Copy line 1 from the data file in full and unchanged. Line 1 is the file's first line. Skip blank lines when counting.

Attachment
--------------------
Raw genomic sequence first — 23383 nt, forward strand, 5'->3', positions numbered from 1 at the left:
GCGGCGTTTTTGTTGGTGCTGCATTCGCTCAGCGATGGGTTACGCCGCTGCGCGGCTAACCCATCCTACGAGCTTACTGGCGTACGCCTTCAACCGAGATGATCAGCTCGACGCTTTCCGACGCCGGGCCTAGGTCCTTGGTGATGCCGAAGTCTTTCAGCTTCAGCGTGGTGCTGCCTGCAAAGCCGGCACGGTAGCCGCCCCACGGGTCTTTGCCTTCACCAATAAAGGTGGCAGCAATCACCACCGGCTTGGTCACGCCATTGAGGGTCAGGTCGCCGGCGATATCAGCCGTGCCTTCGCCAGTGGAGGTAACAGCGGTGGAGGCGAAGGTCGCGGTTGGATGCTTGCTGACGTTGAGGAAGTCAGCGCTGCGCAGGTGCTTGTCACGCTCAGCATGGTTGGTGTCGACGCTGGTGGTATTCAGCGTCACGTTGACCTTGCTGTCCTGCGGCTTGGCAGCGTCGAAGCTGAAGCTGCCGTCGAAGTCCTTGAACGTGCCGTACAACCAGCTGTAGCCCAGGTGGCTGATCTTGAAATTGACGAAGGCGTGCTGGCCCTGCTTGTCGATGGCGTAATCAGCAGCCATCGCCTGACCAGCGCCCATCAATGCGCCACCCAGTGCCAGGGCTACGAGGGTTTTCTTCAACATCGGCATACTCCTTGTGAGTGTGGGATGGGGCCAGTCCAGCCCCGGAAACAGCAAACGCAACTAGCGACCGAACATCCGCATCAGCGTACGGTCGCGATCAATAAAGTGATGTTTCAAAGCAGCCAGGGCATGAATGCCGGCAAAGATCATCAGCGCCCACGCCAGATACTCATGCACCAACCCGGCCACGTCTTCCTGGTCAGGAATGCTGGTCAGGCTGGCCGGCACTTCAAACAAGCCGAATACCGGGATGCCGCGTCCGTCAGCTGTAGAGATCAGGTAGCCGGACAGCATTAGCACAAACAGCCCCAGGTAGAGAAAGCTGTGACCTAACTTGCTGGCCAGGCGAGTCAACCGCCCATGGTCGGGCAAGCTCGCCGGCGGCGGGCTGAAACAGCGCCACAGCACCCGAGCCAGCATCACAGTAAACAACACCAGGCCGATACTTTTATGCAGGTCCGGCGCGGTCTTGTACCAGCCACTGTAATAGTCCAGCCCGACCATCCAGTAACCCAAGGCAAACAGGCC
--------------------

Raw genomic sequence first — 23383 nt, forward strand, 5'->3', positions numbered from 1 at the left: